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US Experts Dispute Russia’s Claim That North Korea's New Missile Not an ICBM

  • Jenny Lee

A man walks past a TV screen showing a local news program about North Korea's reported firing of an ICBM, at Seoul Train Station in Seoul, South Korea, July 5, 2017.

Russia’s assessment of North Korea’s latest missile launch puzzles many U.S. experts, who say the Kremlin "mischaracterized" the nature of Pyongyang's test, either as a result of technical flaws or possibly for political reasons.

According to Russian state-run media, Moscow's U.N. mission submitted a letter to the U.N. Secretariat that described the North Korean projectile fired on July 4 as an intermediate-range rocket. That assessment is at odds with U.S., South Korean and Japanese findings that classified the Hwasong-14 as a long-range intercontinental ballistic missile (ICBM).

China has not yet commented details of the rocket involved.

“A Voronezh-type radar station deployed in the Irkutsk region monitored the launch of the Hwasong-14 medium-range ballistic missile (IRBM) from North Korea, which flew a distance of 510 km in 14 minutes, reaching an altitude of 535 km, before landing in the Sea of Japan,” the Russian letter stated.

It followed a fierce U.N. Security Council debate last week, during which Moscow challenged Washington’s reference of the missile as an ICBM. This derailed efforts to reach a consensus among 15 council members on a press statement condemning North Korea for the launch.

Describing the use of a long-range rocket launch as "a clear and sharp military escalation," U.S. Ambassador Nikki Haley blasted the Russian claim at the emergency U.N. meeting, telling Russia’s deputy U.N. ambassador, Vladimir Safronkov, "If you need any sort of intelligence to let you know that the rest of the world sees this is an ICBM, I'm happy to provide it."

North Korea’s official news agency KCNA identified the launch as the regime’s first test of an ICBM. It said the missile was fired at a steep angle and reached an altitude of 2,802 km and traveled 933 km during its 39-minute flight into the Sea of Japan.

Extrapolating from the North Korean data, many analysts agreed the Hwasong-14 could, if launched at a standard angle, travel up to 8,000 km - a range long enough to reach Alaska. The Pentagon defines an ICBM as having a range greater than 5,500 km.

“This is so baffling that Russia would have such a different assessment of the Hwasong-14 launch,” Mark Fitzpatrick, a scholar at the International Institute for Strategic Studies, told VOA's Korean Service. “It's almost as though Russia saw a totally different launch or made up the numbers.”

The only possibility for a country geographically close to North Korea to conclude it was a shorter-range rocket would be a technical flaw or “human failure,” said Fitzpatrick, adding: “In either case, it's actually worrisome that Russia apparently has so badly mischaracterized this launch.”

Fitzpatrick said it Russian radar may simply have missed the launch, or did not track the missile's flight completely.

John Schilling, a missile technology specialist with 38 North, a North Korea monitoring website run by Johns Hopkins University's School of Advanced International Studies (SAIS), brought up another possibility. Given that the Hwasong-14 was a two-stage rocket, Russian monitors may have detected only the rocket used for the missile’s first stage - believed to be a well-known KN-17 liquid-fueled missile - which Schilling said “would have reached the lower altitude and traveled a shorter distance.”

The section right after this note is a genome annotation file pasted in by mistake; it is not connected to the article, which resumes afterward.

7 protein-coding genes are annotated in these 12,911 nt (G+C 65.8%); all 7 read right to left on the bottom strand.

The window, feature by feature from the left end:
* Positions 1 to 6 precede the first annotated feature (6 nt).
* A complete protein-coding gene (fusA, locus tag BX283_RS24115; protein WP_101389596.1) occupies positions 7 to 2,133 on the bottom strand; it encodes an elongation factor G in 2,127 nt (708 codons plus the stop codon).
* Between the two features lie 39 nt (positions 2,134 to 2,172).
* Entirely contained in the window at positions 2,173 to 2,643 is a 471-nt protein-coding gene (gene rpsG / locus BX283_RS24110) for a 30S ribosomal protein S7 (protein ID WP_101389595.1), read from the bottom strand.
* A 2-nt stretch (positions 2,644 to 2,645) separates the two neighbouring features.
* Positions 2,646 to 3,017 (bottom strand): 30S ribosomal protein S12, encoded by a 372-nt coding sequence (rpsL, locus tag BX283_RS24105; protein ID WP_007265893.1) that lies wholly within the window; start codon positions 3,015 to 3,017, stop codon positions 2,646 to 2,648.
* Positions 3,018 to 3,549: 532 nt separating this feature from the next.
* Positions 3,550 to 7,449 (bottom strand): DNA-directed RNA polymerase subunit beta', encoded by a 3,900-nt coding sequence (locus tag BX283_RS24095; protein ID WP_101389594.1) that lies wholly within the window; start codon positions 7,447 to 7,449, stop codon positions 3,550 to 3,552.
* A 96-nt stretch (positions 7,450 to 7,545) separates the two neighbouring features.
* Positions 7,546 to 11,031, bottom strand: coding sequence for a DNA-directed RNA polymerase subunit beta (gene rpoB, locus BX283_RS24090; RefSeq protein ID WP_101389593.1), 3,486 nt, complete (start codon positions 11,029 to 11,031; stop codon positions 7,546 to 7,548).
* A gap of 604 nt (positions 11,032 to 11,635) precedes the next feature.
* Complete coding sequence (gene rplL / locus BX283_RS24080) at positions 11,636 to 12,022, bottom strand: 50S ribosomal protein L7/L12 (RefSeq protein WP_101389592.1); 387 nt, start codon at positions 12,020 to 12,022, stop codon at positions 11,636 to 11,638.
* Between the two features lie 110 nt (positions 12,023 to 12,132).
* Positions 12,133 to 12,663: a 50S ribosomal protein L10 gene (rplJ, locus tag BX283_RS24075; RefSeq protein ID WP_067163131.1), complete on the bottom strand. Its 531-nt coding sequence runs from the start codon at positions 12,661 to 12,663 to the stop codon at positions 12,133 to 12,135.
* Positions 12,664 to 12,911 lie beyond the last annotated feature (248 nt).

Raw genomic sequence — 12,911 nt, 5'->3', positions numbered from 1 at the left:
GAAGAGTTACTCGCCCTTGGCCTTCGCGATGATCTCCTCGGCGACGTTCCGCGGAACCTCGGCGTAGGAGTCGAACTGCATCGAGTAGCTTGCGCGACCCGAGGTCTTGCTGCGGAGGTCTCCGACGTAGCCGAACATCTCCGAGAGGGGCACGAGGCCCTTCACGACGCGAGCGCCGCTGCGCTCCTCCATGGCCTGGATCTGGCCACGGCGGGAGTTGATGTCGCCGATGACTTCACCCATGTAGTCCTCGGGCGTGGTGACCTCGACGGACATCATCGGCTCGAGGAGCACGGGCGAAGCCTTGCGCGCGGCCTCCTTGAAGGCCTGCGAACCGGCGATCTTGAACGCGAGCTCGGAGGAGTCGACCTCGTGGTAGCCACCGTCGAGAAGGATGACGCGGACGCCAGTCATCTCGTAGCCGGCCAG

Jonathan McDowell, an astrophysicist at the Harvard Smithsonian Center for Astrophysics, also believes the missile’s second stage may have escaped the notice of Russian trackers.

“The second stage separates, fires and goes up to this almost 3,000 km height, but if the Russians didn't see the second stage for some reason and just saw the first stage, that would only go up to sort of the height that they report,” he said.

Russia’s failure to track the Hwasong-14’s second stage could be explained by a lack of “good sensor systems as close to North Korea as the U.S. does have, presumably in South Korea, that are much closer to the action,” McDowell added.

He said Russia's early-warning systems to detect missile launches have been deteriorating for several years. “A lot of their early warning satellites have been retired, and their radars, not all of them are in operation, and so this may reflect the aging of the Russian technical capability,” the scientist said.

Another North Korea expert, Bruce Bennett of the Rand Corporation, said while Russia’s assessment could be a result of technical shortcomings, it seems more plausible that Moscow’s political motivations may have influenced its missile report.

“In theory, Russia could be trying to play down the North Korean assertion that it did happen and that therefore [leader] Kim Jong Un accomplishes his objective,” Bennett said. “So Russia could be taking a position against North Korea … as well as acting against the U.S. It's kind of a poor play by the Russians.”

Fitzpatrick shares this view as Russia historically tends to minimize North Korea's nuclear and missile capabilities, “so as not to play into what is sometimes an excessive sense of threat perceived by the United States.”

“I think it's fair to say that Russia has a political motivation to assess that it was not an intercontinental ballistic missile because Russia does not want the United States to have any further excuse to expand its ballistic missile defense capabilities,” Fitzpatrick said.

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